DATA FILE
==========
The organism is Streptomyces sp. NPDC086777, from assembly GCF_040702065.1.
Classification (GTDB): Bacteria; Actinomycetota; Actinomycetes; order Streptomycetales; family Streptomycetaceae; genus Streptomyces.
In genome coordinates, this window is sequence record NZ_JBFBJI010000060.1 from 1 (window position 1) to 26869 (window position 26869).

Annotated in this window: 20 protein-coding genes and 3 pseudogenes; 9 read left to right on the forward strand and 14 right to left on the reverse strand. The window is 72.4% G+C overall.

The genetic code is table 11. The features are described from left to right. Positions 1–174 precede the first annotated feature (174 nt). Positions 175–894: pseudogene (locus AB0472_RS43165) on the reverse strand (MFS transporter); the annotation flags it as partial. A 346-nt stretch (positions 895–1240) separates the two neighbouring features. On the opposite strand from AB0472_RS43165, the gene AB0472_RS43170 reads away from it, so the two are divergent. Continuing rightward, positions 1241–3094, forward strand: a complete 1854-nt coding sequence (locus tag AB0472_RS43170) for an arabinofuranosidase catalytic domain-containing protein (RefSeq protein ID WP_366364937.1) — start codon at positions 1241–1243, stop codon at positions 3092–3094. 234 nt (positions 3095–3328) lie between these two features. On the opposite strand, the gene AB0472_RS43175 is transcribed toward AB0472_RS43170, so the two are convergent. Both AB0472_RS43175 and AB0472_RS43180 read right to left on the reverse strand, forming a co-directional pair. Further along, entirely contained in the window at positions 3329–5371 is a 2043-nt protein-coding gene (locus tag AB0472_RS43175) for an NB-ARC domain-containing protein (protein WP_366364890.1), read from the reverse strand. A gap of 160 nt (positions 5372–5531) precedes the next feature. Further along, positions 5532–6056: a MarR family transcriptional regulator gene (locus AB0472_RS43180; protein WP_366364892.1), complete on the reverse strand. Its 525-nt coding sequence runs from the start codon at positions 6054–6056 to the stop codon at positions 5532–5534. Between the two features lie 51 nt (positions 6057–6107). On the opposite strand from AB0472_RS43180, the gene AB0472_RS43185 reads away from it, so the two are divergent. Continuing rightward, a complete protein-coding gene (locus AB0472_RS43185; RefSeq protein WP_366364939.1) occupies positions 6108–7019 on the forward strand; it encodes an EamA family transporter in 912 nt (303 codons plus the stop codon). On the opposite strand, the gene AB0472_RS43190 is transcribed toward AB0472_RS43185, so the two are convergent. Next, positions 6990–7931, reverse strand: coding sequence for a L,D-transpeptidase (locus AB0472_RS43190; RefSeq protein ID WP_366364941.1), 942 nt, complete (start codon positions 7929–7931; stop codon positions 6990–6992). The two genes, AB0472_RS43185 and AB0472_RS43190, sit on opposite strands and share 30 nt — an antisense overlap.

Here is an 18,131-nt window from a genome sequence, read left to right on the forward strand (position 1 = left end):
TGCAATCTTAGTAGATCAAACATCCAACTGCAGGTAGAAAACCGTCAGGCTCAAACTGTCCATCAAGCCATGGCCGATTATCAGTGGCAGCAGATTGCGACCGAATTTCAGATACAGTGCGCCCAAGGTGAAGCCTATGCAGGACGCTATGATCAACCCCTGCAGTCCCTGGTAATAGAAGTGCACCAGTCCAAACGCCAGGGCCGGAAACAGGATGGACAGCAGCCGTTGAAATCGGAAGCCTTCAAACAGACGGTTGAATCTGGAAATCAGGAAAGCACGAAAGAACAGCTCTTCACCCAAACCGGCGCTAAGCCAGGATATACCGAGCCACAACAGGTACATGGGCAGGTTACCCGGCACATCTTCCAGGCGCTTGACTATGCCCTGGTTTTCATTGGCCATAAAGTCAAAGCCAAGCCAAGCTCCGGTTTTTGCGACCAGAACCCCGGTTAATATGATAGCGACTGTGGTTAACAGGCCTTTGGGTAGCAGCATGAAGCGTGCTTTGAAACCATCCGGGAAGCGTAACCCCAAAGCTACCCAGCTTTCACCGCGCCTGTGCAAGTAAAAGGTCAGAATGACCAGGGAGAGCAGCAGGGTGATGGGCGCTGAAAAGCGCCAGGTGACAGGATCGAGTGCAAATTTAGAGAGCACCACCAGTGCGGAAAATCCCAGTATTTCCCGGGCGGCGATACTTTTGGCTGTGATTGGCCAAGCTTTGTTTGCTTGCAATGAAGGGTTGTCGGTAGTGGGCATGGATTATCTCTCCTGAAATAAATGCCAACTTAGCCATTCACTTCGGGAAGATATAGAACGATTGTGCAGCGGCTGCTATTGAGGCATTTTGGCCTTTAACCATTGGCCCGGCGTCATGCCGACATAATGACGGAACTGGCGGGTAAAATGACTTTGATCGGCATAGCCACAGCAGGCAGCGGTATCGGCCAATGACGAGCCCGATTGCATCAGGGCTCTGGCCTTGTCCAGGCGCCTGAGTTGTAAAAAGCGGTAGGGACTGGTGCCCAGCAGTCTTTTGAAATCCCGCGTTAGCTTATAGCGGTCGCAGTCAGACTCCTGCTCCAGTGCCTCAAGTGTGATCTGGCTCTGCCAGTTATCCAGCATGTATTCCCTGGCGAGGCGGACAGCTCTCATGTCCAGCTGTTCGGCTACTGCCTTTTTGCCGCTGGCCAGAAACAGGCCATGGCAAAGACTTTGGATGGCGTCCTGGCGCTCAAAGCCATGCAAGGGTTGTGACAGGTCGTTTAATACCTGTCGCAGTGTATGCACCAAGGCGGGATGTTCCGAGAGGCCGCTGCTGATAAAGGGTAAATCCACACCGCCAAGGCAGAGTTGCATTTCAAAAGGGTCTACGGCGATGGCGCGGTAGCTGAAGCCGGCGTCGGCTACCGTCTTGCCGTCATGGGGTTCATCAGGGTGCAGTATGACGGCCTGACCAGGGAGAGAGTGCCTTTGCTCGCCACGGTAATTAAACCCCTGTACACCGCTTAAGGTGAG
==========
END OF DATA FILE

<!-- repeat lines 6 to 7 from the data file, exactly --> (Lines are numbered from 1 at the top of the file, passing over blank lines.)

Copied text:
Here is an 18,131-nt window from a genome sequence, read left to right on the forward strand (position 1 = left end):
TGCAATCTTAGTAGATCAAACATCCAACTGCAGGTAGAAAACCGTCAGGCTCAAACTGTCCATCAAGCCATGGCCGATTATCAGTGGCAGCAGATTGCGACCGAATTTCAGATACAGTGCGCCCAAGGTGAAGCCTATGCAGGACGCTATGATCAACCCCTGCAGTCCCTGGTAATAGAAGTGCACCAGTCCAAACGCCAGGGCCGGAAACAGGATGGACAGCAGCCGTTGAAATCGGAAGCCTTCAAACAGACGGTTGAATCTGGAAATCAGGAAAGCACGAAAGAACAGCTCTTCACCCAAACCGGCGCTAAGCCAGGATATACCGAGCCACAACAGGTACATGGGCAGGTTACCCGGCACATCTTCCAGGCGCTTGACTATGCCCTGGTTTTCATTGGCCATAAAGTCAAAGCCAAGCCAAGCTCCGGTTTTTGCGACCAGAACCCCGGTTAATATGATAGCGACTGTGGTTAACAGGCCTTTGGGTAGCAGCATGAAGCGTGCTTTGAAACCATCCGGGAAGCGTAACCCCAAAGCTACCCAGCTTTCACCGCGCCTGTGCAAGTAAAAGGTCAGAATGACCAGGGAGAGCAGCAGGGTGATGGGCGCTGAAAAGCGCCAGGTGACAGGATCGAGTGCAAATTTAGAGAGCACCACCAGTGCGGAAAATCCCAGTATTTCCCGGGCGGCGATACTTTTGGCTGTGATTGGCCAAGCTTTGTTTGCTTGCAATGAAGGGTTGTCGGTAGTGGGCATGGATTATCTCTCCTGAAATAAATGCCAACTTAGCCATTCACTTCGGGAAGATATAGAACGATTGTGCAGCGGCTGCTATTGAGGCATTTTGGCCTTTAACCATTGGCCCGGCGTCATGCCGACATAATGACGGAACTGGCGGGTAAAATGACTTTGATCGGCATAGCCACAGCAGGCAGCGGTATCGGCCAATGACGAGCCCGATTGCATCAGGGCTCTGGCCTTGTCCAGGCGCCTGAGTTGTAAAAAGCGGTAGGGACTGGTGCCCAGCAGTCTTTTGAAATCCCGCGTTAGCTTATAGCGGTCGCAGTCAGACTCCTGCTCCAGTGCCTCAAGTGTGATCTGGCTCTGCCAGTTATCCAGCATGTATTCCCTGGCGAGGCGGACAGCTCTCATGTCCAGCTGTTCGGCTACTGCCTTTTTGCCGCTGGCCAGAAACAGGCCATGGCAAAGACTTTGGATGGCGTCCTGGCGCTCAAAGCCATGCAAGGGTTGTGACAGGTCGTTTAATACCTGTCGCAGTGTATGCACCAAGGCGGGATGTTCCGAGAGGCCGCTGCTGATAAAGGGTAAATCCACACCGCCAAGGCAGAGTTGCATTTCAAAAGGGTCTACGGCGATGGCGCGGTAGCTGAAGCCGGCGTCGGCTACCGTCTTGCCGTCATGGGGTTCATCAGGGTGCAGTATGACGGCCTGACCAGGGAGAGAGTGCCTTTGCTCGCCACGGTAATTAAACCCCTGTACACCGCTTAAGGTGAG